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Follow-up on "Gold Medal"...Who wants to be average?

trauma-list@trauma.org trauma-list@trauma.org
Mon, 24 Jun 2002 11:06:33 EDT

Let there be no misunderstanding.   In none of my posts have I advocated that 
we have a slash and burn type of endless hour type of "educational" 
experience.   I have pointed out that the solution to one perceived problem 
(work hours, exhaustion, patient safety) is to restrict hours by regulation.  
 That restriction of hours has secondary impacts which have NOT been 
adequately anticipated or addressed.   Sometimes the solution to one problem 
creates 4 times as many new problems.   I have also indicated that surgeons 
exist that work long hours, but do not have the same exhaustion described by 
others.   Thomas Edison was such a person, who virtually never felt tired and 
took intermittent "cat naps."   We should not by legislation, regulation, or 
practice guideline limit the productivity of those that are of this nature by 
genetics or inclination, but remain safe and productive.    To do so is 
forcing a "reverse lifestyle" on those who have chosen to live a full and 
busy professional life.   

We have a very very big problem here.   The issues of work hours is only one 
small part of a multifaceted ecosystem, involving nursing shortages, fiance 
of education, interaction of research, allied health, technologists, quality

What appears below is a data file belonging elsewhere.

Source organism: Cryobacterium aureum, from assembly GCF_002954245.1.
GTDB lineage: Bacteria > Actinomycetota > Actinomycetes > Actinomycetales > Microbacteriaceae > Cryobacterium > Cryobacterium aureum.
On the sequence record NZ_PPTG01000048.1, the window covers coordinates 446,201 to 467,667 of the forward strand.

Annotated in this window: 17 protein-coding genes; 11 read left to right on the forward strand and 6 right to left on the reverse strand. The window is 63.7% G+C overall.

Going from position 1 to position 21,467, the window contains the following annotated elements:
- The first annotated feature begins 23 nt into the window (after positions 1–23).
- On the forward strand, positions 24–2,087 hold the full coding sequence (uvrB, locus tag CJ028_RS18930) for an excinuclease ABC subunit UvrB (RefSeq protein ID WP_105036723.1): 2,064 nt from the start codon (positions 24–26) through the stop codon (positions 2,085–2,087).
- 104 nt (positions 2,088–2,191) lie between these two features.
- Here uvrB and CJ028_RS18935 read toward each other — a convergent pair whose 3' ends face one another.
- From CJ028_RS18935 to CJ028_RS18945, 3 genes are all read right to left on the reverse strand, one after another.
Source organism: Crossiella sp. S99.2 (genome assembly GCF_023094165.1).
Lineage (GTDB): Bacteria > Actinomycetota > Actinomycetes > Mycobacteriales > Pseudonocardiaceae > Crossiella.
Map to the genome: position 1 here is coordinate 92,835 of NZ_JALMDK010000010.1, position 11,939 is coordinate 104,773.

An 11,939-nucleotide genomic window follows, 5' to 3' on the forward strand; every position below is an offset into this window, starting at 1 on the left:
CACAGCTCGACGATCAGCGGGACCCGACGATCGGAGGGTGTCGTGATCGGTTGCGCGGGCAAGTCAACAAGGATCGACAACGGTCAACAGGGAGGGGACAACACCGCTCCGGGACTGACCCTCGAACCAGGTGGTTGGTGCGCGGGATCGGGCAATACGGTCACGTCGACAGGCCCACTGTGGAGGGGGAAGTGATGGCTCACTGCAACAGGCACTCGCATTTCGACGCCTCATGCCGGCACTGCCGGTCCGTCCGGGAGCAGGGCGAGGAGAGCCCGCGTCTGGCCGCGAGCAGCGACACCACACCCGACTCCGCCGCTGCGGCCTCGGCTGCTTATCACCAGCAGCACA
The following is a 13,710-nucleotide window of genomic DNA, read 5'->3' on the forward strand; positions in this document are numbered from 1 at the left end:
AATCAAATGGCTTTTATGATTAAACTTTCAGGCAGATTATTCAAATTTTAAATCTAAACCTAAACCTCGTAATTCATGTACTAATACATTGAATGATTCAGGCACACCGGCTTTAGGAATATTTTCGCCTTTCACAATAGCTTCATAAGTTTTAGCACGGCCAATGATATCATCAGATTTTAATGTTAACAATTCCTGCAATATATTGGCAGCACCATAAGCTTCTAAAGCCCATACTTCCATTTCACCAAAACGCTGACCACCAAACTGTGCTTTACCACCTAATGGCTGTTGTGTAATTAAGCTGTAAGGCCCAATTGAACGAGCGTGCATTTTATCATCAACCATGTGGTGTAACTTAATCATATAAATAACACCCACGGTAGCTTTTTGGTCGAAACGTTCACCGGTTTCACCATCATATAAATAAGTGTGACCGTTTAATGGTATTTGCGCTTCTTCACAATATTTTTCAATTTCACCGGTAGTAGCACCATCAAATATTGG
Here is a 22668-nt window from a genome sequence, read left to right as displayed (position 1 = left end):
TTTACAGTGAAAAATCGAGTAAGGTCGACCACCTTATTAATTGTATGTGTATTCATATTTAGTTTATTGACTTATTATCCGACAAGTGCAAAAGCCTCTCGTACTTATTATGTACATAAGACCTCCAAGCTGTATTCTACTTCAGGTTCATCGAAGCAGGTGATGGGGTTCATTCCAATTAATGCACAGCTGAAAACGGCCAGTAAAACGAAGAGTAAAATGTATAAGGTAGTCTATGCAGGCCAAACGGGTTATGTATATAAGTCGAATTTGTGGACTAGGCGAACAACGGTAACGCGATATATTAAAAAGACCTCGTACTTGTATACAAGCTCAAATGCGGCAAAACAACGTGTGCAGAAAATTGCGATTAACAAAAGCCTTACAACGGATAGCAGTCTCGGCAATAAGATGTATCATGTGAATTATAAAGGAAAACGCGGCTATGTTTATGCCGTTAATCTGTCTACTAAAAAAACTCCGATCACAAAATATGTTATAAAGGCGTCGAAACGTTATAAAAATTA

of care, required numbers of procedures prior to setting for boards, etc.    
This one action on restriction of hours will cause a domino effect which will 
markedly increase the cost of health care delivery.    It may also alter the 
willingness of hospitals to be involved in graduate medical education.   It 
also is already leading to discussions of federalization of health care in 
America under a single payer.    I am not taking any sides on this issue 
right now, but recognize these movements.    We all must be careful what we 
ask for, because we just may well get it (and the new problems that request 
brings with it).    

This last week I have seen medicine from the side of a consumer, rather than 
a provider.   Different perspectives exist.   Granted, I have some options 
open to me that the HMO patient does not have in that I know the system, I 
want a single doctor to take care of me (not a committee), I want 
transferability, I want my doctor to be well trained and technically capable, 
I do not want that doctor to stop working in the middle of my care because 
his/her shift is over, and I want continuity of care, not intermittent 
relearning about my case by each hand off.    I have learned other things 
germane to this discussion which will be the subject of later posts.    

I still believe that no single solution exists and that the Robert Wood 
Johnson Foundation should commission a 5 year study of Health Manpower much 
like the Flexner Commission studied Medical Education 100 years ago.    The 
focus of our energies should not be reactionary against differing views, but 
to get to the bottom of a national solution which will continue the 
professionalism of the guild of medicine.   Otherwise, in 5 short years we 
all will be mere tradesmen and tradeswomen.